Archive for the ‘personal’ Category


Last night I had a long dream that I was working on the TV pilot for “Criss Angel Investor MindFreak”. As I recall he was rather difficult to deal with. I woke up tired.

Colorado Autumn

A few days ago we went up to Estes with my folks to hear the elk bugle. On the way home we got to see two bull elk fighting over a harem. We were close enough to hear their antlers clash.

Then yesterday Elyn and I went up to Brainard Lake and finally made it to the summit of Mt Audubon. Awesome views up there. On the way home we stopped near Nederland to see the aspen — they are turning and this weeked is the peak; if you live in Colorado you should go up now.

No photos, but maybe it is better this way.

Dessert Sushi

dessert sushi

We’ve been making (vegetarian) sushi lately and a month ago or so I had the idea to make dessert sushi. “I’m a top-chef-worthy genius,” I thought. “Gordon Ramsay will never call me a donkey!”

Of course then I googled and found that only a couple million people did this first. Then when he was visiting, Manu bought us a veggie sushi book and it has a whole section on dessert sushi. On my birthday we made some; the above photo shows a few — some with mango and kiwi, some with chocolate shavings and raspberry, and some with chocolate sauce.


Comcast had a trial offer where you could get a DVR machine rent-free for a year, so we dropped by their office and picked one up. These machines are as nice as people say — much, much friendlier than plain TV or VCRs. It only took a couple of weeks for it to change how I watch TV.

While playing with it, though, I’m reminded once again why I first turned to free software all those years ago. I’d like to be able to hack the machine a little… say, upload my favorite DVDs, or add more disk space, or get a second one and be able to share videos between the two.

Maybe I should get a Neuros OSD box. Anybody try one of these? Or of course I could set up MythTV, though that seems more expensive (given that I have basically no usable hardware).

Mount Ida

Last weekend we stayed in Estes Park and were finally able to get to the Mount Ida trailhead early enough to summit. We’ve been trying to do this for a few years but usually arrive too late, and get scared off by the weather. Here’s a photo of Elyn on the summit; you can see the gathering storm. We got down below treeline just as the lightning started.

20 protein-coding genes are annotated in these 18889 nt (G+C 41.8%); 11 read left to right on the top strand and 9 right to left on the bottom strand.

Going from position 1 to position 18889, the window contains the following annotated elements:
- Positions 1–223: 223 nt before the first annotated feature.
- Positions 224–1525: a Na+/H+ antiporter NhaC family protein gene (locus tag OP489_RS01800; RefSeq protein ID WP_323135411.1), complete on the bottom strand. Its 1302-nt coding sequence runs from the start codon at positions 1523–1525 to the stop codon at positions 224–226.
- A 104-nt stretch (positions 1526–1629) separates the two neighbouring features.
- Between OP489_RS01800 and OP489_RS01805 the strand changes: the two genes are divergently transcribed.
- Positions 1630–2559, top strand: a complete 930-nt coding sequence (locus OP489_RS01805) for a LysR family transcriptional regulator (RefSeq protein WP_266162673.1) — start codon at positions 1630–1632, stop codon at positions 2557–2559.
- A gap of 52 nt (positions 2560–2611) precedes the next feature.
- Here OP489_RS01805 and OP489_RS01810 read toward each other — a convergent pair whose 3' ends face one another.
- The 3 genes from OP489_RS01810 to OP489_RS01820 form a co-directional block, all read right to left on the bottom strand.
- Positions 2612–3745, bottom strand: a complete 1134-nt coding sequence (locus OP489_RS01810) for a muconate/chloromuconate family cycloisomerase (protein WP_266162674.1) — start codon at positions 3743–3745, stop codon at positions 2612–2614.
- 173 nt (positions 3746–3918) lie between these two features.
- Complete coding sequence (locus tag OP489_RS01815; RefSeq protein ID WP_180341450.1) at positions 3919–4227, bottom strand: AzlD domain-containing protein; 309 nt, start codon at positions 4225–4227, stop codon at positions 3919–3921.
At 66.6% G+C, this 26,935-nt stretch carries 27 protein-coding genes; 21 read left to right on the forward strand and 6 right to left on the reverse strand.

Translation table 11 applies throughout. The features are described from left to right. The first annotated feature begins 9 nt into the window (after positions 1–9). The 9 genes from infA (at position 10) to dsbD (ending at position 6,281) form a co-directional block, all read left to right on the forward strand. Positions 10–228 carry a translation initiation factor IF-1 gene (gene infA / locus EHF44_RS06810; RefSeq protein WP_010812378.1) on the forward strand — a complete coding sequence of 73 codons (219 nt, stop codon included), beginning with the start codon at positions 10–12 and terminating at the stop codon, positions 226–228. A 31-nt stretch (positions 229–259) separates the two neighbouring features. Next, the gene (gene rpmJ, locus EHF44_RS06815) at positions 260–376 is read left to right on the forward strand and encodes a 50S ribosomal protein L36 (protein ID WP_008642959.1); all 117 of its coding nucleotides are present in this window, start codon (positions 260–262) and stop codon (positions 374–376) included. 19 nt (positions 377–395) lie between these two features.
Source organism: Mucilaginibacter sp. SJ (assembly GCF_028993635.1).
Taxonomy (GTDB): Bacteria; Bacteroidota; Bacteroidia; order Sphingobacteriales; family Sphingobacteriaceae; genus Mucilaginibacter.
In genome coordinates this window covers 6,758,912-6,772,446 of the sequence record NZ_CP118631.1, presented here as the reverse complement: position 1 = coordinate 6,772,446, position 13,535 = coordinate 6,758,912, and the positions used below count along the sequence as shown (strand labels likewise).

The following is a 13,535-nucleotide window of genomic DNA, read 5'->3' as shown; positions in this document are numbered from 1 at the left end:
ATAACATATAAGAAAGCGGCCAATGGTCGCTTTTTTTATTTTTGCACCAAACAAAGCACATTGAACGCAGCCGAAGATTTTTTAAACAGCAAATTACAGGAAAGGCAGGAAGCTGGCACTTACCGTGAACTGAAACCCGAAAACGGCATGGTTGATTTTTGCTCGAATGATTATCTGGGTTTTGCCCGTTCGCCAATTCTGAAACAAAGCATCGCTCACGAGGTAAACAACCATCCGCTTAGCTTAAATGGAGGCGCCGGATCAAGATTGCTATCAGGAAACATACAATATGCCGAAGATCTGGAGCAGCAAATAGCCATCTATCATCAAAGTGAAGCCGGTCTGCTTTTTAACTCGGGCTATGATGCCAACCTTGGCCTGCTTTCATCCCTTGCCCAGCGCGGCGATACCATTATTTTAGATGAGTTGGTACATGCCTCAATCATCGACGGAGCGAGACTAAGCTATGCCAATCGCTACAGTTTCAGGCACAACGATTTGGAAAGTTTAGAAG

Elyn on Mount Ida

Word Swirl

Here’s Word Swirl, a dictionary-based game you can play in your web browser. You get points for every word you can find, and if you find a word that uses all the letters you will be able to go to the next round. You can use the space bar to rearrange your letters.

My sister says this doesn’t work in IE — sorry about that. I don’t have Windows here and so I don’t know a way to debug it. If you know what is wrong, let me know. I suppose real web developers must run Windows, or they must have 2-3 machines on their desktop at any given time.

It may take a little while to download, since it downloads its entire dictionary at once. Word Swirl is GPL.

Web 2.0.3

Every time I read about a new Web 2.0 application, or Y Combinator boot camp, or anything ending in “oogle”, I lose a little piece of my mind. Over time this adds up and I start thinking strange, crazy thoughts, like “maybe I should rewrite Automake as a set of GNU Make include files”.

Occasionally in these moods I brainstorm web site ideas.

For instance, how about, for all your virtual beer-owing needs? Instead of saying “I owe you a beer”, say it via our new social networking site, dedicated to beer redistribution. It has an irc bot so you can /msg your thanks as well. vbeer connects to the free software calendar of events, and will show you a printable chart of how many rounds you have to buy, for whom, at the events you’ll be attending. Version 2 will include some code for (optional) transitive beer forwarding

More seriously, I keep wishing there were a site for “sensitive programmers” (titled perhaps after Elaine Aron’s book, which btw is pretty good) — say a sort of support group with ideas on how to avoid excessive emotional bruising in a field that, in my view, over-tolerates assholes

Finally, I know this is crazy, but what about a web site dedicated to making it easy to download and install random bits of Emacs Lisp code? Oh, wait, I did that. (And if you’re into this at all, there’s an amusing and somewhat strange discussion of package.el on the Emacs devel list.)

Sleep is Optional

Saturday night Onno or Tom (Marble) or Rich told me that, at JavaOne, sleep is optional. Then we promptly set about trying to live the dream, staying up until far too late talking and wandering San Francisco — a great time being had by all, or at least me. I finally got to meet Casey Marshall in person. Also Tom invited Erinn Clark, who is super cool. She in turn brought her friend Jacob (didn’t catch his last name) who took us on a fascinating and occasionally uncomfortable tour of his workplace.

My schedule for this week is completely packed — not just with JavaOne sessions (counting the BOFs, activities run until 11pm every night) but also visits with friends and colleagues in the Bay Area. One of the downsides of working remotely is that, when you do get together with people, you not only end up wanting to talk extensively to everyone, but also you’re typically out of practice in doing so…